Spicy Moroccan Tomato Soup

It’s been soup season here for two reasons:

  • I have an excess of tomatoes.
  • I love soup.

When I was growing up there were two kinds of soup at my house

One was Beef Vegetable, made with short ribs, onions, carrots, celery, potatoes, cabbage, rutabagas and egg noodles. When my mother said she was going to ‘make soup’ everyone knew exactly what to expect without further adjectives.

The other was Chili. This was the Midwest, before food blogs, and Chili was soup.

Oh, there were debates over it. Should one add celery or not? What about Creamettes (a specific kind of elbow macaroni)

My mother was a purest in her own way and used neither; just onion, garlic, pepper, beef, beans, and tomato juice.

My best friend’s mother always added lots of Creamettes and our neighbor swore by adding lots of celery.

Whichever my mother decided to make, we all knew what it would taste like when it was done. It was always the same.

I had no clue with this soup.

We were both happy with the result – although I think I could use a bit less cinnamon next time.

Mon mari thinks adding hot sauce made it perfect.

Spicy Moroccan Tomato Soup

Total time: 90 minutes

Ingredients:

  • 2 3/4 cup (22oz, 660gr) tomatoes, peeled, chopped
  • 1 large, red onion, chopped
  • 1 red pepper, chopped
  • 3 carrots, peeled, chopped
  • 3 cloves garlic, minced
  • 2 ribs celery, chopped
  • 1 tbs olive oil
  • 1/2 tsp cinnamon
  • 1/4 tsp ground ginger
  • 2 tsp paprika
  • 1 tsp cumin
  • 1 tsp za’atar
  • 1/2 tsp dry mustard
  • 1/2 tsp sumac
  • 6 cups (48oz, 1500ml) vegetable stock
  • 1/2 cup red or coral lentils
  • 1/2 cup bulgur
  • 1 3/4 cup (15oz, 450gr) chickpeas
  • handful fresh basil, chopped
  • 1 preserved lemon, rind only, finely chopped

Spicy Moroccan Tomato Soup

Instructions:

  • Heat oil in large pot or Dutch oven.
  • Add onion, celery, carrot, pepper, and garlic, sauté until tender.
  • Add all spices and sauté briefly.
  • Add tomatoes, vegetables stock and lentils. Cover and cook for 60 minutes
  • Add bulgur, chickpeas and simmer 15 minutes longer.
  • Add lemon, basil and simmer 5 minutes.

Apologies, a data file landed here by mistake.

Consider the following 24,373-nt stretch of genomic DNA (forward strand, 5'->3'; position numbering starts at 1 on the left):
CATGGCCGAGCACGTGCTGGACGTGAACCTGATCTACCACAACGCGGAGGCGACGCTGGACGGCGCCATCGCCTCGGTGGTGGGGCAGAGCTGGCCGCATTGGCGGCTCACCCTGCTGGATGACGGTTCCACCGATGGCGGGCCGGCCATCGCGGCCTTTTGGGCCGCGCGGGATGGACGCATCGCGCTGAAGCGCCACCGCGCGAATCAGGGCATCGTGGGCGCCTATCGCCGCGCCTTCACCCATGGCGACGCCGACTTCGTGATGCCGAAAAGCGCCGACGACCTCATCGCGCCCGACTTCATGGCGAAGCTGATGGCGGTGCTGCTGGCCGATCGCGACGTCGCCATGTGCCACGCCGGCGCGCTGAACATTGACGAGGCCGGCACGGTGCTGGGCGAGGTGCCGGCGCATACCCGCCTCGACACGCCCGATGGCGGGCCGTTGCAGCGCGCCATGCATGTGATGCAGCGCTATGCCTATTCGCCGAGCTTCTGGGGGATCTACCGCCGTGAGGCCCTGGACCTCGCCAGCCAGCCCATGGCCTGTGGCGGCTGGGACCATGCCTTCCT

• Serve or freeze.

Print Recipe

It hasn’t exactly been soup weather….

The days have been beautiful, warm and sunny, perfect for bike rides.

We went to a different area last week.

This is a blurry photo – I have no idea why, but I wanted one of the sailboat.

If you are sailing from the north and want to go to the Mediterranean you can do one of two things: sail around Spain and through the Straits of Gibraltar or sail to Bordeaux and travel down the Garonne river to the Canal de Garonne, then to the Canal du Midi and out to the Mediterranean.

The latter is a much shorter and much more leisurely trip but one has to motor all the way. I have no idea which is faster but it’s why we see sailboats on the canal.

The trip from the Atlantic to the Med is 600km. There are places, like here, where the river and the canal are side-by-side.

Most of the locks are now handled by the boaters, but there are still the small lock-houses on many of them – empty.

The paths that we ride on are the old tow paths.

This has been a working waterway since the middle of the 1800’s.

It’s such a pleasure to be able to ride along the paths.

Last update on October 20, 2017


4 thoughts on “Spicy Moroccan Tomato Soup”

  1. That soup looks great. Just the sort of thing that would go down well in my household.

    Do you know about the crisis with the plane trees along the canals (especially the Canal du Midi)? They have a fungal disease which is killing them. It arrived at the end of WWII, when American troops landed in the south (Operation Dragoon, the follow up to Operation Overlord in the north). The Americans brought with them boxes of munitions, made of sycamore. Sycamore is one of the parents of the plane trees (which are a hybrid of the American and European species). The sycamore wood carried a fungus to which the plane trees had never been exposed and so they had no defenses. The disease is slowly working its way up the country and along the canals. The INRA has now bred a resistant hybrid plane tree that is just as ornamental, but replacing the trees will cost millions and be a hundred year project.

    • Susan, I knew there was a disease as we can see the effects and some of the trees are marked for removal, but I had no idea what it was or how widespread. Thanks for the info. They are so beautiful and some are huge. Such a shame to lose them.

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